E-retailers roll with Sandy’s punches
October 30, 2012 04:35 PM
In the aftermath of Hurricane Sandy’s raging path up the Eastern United States, online retailers in the New York area, including 1-800-Flowers.com Inc. and QualityOverstock.com, are bouncing back from power and service outages. And for merchants everywhere, the technology vendors powering their databases and e-commerce platforms have been putting their emergency planning and backup systems to use to maintain service levels.
At least one major web retailer that the storm hit head on experienced a serious site outage, according to mobile and web performance management firm Keynote Systems Inc. 1-800-Flowers.com Inc., headquartered on Long Island, NY, and No. 51 in the Internet Retailer Top 500 Guide, began experiencing site outages last night around 11 p.m. Eastern time, Keynote says. The site was unreachable for most of the night, Keynote says, but this morning it appeared to be live again—albeit with an irregular domain name: ww31.1800flowers.com versus www.1800flowers.com. Keynote speculates this could signify a successful contingency plan; a 1-800-Flowers spokeswoman was unable to confirm this. She later said by e-mail, "As a result of Hurricane Sandy, we were impacted due to primary communication access to our primary facility and some of our customers may have been inconvenienced as we migrated to our secondary facility. However, we were able to adjust to a unique weather event to continue to deliver smiles for our customers to the important people in their lives."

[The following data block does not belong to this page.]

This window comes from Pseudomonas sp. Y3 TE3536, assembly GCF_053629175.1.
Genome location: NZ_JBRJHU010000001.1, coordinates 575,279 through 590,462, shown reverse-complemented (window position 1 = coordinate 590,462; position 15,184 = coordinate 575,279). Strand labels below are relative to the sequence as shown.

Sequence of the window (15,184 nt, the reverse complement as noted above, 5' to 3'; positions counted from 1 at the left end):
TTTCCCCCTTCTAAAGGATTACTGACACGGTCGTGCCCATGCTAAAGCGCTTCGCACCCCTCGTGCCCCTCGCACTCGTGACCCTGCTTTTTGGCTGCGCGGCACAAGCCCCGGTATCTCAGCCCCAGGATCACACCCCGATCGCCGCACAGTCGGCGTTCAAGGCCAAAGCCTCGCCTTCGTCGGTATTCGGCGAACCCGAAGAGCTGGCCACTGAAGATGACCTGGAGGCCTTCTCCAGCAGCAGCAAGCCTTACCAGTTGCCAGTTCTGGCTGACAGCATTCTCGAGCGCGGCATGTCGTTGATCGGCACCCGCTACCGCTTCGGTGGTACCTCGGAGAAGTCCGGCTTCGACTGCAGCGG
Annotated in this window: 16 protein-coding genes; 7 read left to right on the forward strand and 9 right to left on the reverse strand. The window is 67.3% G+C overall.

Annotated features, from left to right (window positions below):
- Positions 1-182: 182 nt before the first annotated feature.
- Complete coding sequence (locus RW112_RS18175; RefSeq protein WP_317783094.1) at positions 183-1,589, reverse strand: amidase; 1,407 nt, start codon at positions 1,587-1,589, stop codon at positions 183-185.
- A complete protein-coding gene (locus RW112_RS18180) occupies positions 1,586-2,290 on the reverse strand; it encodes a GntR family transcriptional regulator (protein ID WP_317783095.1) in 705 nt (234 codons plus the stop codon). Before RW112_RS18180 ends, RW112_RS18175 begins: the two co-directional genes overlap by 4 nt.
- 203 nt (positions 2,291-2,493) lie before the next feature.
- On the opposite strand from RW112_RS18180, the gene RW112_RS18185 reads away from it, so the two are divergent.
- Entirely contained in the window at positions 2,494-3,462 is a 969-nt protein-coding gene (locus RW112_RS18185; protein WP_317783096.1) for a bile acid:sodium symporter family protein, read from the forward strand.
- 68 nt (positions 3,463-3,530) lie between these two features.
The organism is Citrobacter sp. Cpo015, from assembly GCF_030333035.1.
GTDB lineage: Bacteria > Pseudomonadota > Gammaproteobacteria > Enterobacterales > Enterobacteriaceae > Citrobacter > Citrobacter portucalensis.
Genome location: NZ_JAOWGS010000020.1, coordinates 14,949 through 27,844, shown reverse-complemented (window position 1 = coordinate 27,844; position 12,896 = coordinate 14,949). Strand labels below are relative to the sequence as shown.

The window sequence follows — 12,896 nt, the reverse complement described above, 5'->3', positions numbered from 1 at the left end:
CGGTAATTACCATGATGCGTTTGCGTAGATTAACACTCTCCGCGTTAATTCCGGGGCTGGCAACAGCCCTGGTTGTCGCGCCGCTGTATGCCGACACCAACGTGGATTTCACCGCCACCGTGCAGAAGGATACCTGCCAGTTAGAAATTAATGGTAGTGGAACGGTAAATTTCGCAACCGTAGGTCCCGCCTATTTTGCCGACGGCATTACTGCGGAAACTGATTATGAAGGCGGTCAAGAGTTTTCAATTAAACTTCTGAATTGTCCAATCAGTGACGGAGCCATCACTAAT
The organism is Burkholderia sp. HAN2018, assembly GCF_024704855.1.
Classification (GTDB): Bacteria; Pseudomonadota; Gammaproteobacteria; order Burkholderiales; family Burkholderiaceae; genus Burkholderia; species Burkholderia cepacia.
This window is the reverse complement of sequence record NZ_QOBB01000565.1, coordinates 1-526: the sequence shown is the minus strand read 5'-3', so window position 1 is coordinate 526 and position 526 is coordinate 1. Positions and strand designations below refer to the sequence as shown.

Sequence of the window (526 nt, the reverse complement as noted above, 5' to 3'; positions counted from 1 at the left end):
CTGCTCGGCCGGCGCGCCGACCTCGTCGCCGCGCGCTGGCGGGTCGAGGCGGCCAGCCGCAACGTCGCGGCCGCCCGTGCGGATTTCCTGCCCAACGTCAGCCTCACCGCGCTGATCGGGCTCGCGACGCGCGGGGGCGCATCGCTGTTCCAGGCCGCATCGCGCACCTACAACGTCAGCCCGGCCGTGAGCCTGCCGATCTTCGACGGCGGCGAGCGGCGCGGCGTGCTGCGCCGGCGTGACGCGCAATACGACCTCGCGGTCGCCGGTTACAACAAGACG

No other sites among the 40 e-retailers Keynote monitors appeared to have such prolonged difficulties, the company says, though Victoria’s Secret and Target.com had brief periods of downtime overnight, also starting at 11 p.m. Both those sites, however, appeared to be operating normally by 7 a.m., Keynote says. Victoria’s Secret Direct is No. 19 in the Top 500; Target Corp. is No. 23.
E-retailer Fab.com’s headquarters in the Greenwich Village section of lower Manhattan were without power and closed today, CEO Jason Goldberg wrote on his blog. While the site remained operational, he said the company’s two warehouses, both in New Jersey, were closed by the storm. “As such we are unable to ship packages today,” he wrote. "We hope to have power restored to our warehouse very soon.”
Company employees working remotely continue to post new items to the members-only site, which offers discounted home furnishings. “As I write this 12 Fab team members are huddled around my kitchen table working on our recovery plans and our holiday shops,” Goldberg said in his blog. He said Fab.com plans to launch its Holiday Shops, featuring gift ideas, Thursday, as scheduled.
Meanwhile jewelry, figurine and gift e-retailer QualityOverstock.com, which is based in Spring Valley, NY, upstate of New York City, and is No. 962 in the Second 500, closed for business on Monday because of safety concerns, according to a banner across the top of its web site yesterday. An automatic e-mail response for customer service inquires explained that the retailer closed its offices and distribution center and would reopen when the hurricane passed.
“We did see a drop in the sales overnight and shipments were delayed for 24 hours,” says Esther Jakubowicz, vice president of Quality Overstock. “Besides the loss of power, we have not experienced any other damages.” This morning, the retailer began using portable generators, she says, and it was running normally by the afternoon.